The Defector


Foggy Town © Olgierd Rudak/Flickr

“Remember, stay in the compartment under the truck’s bed until you’re past the last checkpoint and Franciszek gives you the signal. If the truck is stopped, do not make a sound or the soldiers will shoot you both.”

Dominik Zheutlin was peering up at the member of the Fighting Solidarity movement. Normally, they didn’t take these kinds of risks, but getting him out of Poland was a vital.

“Dzieki*. You don’t know what this means to me.”

” I know in the West you’ll find a way to free the world, Dr. Zheutlin. Good luck.”

The final board was placed over the defector. A nod to Franciszek told him it was time to depart for the German border. The resistance movement was counting on Zheutlin developing something that would finally defeat the Communists by changing history. Zheutlin was the only man in the world who could build a time machine.


I’m writing this for the What Pegman Saw writing challenge. Today, Pegman takes us to Wroclaw, Poland. The idea is to use Google maps images of the location as the inspiration for crafting a piece of flash fiction no more than 150 words long. My word count is exactly 149.

I’m leveraging some information from a story series I’m writing as an homage to the works of science fiction writer Andre Norton (Actually her name was Alice Mary Norton). One of my characters is a historian and linguist named Aiyana Zheutlin. In 2017, she’s in her early 30s and works for Project Retrograde, an American time travel operation attempting to find and correct the historical causes of climate change (the most recent story as of this writing is Nereid).

Her father was Polish and her mother was English. In her original timeline, the Soviet Union still existed in 2017 and her father defected from Poland a few years before 1985. He didn’t invent time travel in my actual storyline, that was another defector, but I had fun merging those two histories.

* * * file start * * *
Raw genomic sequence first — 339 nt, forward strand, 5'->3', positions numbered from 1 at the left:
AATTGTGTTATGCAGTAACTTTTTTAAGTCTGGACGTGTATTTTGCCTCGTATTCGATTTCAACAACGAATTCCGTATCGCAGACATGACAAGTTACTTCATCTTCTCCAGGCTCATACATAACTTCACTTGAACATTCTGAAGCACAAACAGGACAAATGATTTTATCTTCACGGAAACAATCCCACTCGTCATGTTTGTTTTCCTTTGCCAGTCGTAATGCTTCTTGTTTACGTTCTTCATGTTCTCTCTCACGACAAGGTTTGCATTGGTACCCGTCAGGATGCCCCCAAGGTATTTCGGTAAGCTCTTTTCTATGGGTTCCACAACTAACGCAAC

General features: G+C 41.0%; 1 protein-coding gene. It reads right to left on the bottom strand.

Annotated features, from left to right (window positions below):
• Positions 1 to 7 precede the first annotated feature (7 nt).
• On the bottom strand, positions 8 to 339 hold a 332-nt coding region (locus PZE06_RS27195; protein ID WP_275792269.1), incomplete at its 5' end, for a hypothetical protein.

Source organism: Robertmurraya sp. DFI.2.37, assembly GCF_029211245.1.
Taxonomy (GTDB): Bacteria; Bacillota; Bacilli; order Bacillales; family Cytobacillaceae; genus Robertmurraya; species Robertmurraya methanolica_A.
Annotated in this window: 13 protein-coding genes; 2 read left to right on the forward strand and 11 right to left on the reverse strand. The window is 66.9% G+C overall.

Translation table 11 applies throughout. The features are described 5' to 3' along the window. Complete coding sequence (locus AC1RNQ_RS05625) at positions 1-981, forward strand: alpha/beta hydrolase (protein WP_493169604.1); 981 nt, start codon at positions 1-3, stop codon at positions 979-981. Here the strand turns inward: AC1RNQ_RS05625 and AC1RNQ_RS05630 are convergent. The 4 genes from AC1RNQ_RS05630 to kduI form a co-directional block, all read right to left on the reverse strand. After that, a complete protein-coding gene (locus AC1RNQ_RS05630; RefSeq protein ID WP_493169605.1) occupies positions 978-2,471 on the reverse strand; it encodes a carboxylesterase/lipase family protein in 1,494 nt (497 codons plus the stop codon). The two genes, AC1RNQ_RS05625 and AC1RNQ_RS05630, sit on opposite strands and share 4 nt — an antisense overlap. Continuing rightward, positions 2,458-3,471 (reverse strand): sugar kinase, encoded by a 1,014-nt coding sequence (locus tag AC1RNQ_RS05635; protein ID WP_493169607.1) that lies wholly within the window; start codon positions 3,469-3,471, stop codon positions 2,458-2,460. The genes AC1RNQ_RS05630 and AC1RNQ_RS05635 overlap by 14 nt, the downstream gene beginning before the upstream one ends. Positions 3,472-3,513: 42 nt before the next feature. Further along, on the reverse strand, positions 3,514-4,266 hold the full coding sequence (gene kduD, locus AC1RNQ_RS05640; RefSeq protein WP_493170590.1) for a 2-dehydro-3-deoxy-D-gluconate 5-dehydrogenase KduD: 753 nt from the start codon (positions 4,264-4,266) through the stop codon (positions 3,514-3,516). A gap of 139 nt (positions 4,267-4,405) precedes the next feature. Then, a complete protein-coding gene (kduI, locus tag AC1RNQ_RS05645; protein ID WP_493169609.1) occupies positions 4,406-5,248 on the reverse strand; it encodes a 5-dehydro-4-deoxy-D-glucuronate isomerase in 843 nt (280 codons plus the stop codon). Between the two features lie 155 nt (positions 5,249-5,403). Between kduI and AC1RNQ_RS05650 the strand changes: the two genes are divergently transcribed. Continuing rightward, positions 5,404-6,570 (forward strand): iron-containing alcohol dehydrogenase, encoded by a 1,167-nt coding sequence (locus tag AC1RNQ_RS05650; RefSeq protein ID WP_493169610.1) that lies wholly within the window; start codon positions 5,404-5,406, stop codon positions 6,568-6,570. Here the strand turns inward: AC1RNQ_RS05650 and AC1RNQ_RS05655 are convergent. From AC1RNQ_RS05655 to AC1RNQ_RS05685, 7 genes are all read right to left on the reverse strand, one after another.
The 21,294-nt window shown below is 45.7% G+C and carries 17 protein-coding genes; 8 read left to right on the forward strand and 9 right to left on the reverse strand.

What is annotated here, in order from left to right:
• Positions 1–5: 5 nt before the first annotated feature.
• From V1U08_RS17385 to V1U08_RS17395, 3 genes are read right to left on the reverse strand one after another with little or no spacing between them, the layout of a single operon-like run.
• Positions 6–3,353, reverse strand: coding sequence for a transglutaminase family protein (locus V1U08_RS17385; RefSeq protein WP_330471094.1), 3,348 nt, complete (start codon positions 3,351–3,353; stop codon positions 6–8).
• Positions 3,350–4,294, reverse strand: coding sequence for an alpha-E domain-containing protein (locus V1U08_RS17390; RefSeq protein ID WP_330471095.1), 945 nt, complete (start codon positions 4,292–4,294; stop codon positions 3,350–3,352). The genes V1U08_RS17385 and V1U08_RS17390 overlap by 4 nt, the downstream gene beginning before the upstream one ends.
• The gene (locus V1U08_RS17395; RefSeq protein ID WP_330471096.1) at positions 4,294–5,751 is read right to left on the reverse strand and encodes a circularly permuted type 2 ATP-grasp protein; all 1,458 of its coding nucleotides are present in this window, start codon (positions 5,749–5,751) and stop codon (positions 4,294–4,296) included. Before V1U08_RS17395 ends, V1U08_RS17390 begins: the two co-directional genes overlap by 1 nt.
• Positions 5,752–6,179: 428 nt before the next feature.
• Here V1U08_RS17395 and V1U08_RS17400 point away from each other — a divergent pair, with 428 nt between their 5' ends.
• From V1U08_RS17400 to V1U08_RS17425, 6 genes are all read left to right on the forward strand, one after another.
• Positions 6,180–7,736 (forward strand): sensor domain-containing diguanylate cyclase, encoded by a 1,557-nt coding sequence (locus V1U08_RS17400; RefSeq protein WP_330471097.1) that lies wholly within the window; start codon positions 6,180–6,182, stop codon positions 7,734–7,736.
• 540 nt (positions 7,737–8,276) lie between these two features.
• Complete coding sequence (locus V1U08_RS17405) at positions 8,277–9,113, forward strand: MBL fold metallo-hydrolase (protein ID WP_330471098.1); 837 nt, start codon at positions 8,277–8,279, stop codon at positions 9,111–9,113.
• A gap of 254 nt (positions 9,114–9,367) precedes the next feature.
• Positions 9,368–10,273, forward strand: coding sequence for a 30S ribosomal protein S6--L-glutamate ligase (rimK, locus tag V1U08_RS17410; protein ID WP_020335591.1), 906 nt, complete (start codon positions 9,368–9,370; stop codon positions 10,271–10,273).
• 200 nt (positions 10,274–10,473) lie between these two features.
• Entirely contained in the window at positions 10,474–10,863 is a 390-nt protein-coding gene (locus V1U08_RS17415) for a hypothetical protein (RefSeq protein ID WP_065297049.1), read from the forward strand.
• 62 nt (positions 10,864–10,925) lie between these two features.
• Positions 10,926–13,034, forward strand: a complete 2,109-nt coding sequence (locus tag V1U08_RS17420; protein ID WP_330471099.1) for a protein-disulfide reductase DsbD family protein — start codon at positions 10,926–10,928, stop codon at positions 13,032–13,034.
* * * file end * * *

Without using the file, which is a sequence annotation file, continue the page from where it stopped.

When I looked up Wroclaw, I found out an anti-Communist movement called “Fighting Solidarity” was founded there in 1982. They primarily fought the communists through disseminating information, but in this case, I gave them the opportunity to occasionally help defectors escape from behind the Iron Curtain.

To read more stories based on the prompt, go to

17 thoughts on “The Defector

    • Being smuggled across multiple borders while fearing for your life is never very comfortable, Alicia. I had to search for street views of the city in question until I found one that communicated the right mood.


    • Actually, I’ve recently watched the 1966 film “Fantastic Voyage” which is a cold war scifi movie about a defector. The Beginning five or ten minutes illustrated how grateful a defector can be to those who have liberated him. Thanks, Kelvin.

      Liked by 1 person

      • I was twelve when I first saw the film when it originally appeared in the theatres. I have the DVD and watch it several times a year. The technology is hopelessly outdated, but it’s still a great story. The remake has been stalled in “development hell” for decades, but Isaac Asimov, who did the novelization of the movie and hated it, wrote the novel “Fantastic Voyage II” which, from his point of view, was somewhat more scientifically plausible.

        Liked by 1 person

Leave a Reply

Fill in your details below or click an icon to log in: Logo

You are commenting using your account. Log Out /  Change )

Google photo

You are commenting using your Google account. Log Out /  Change )

Twitter picture

You are commenting using your Twitter account. Log Out /  Change )

Facebook photo

You are commenting using your Facebook account. Log Out /  Change )

Connecting to %s

This site uses Akismet to reduce spam. Learn how your comment data is processed.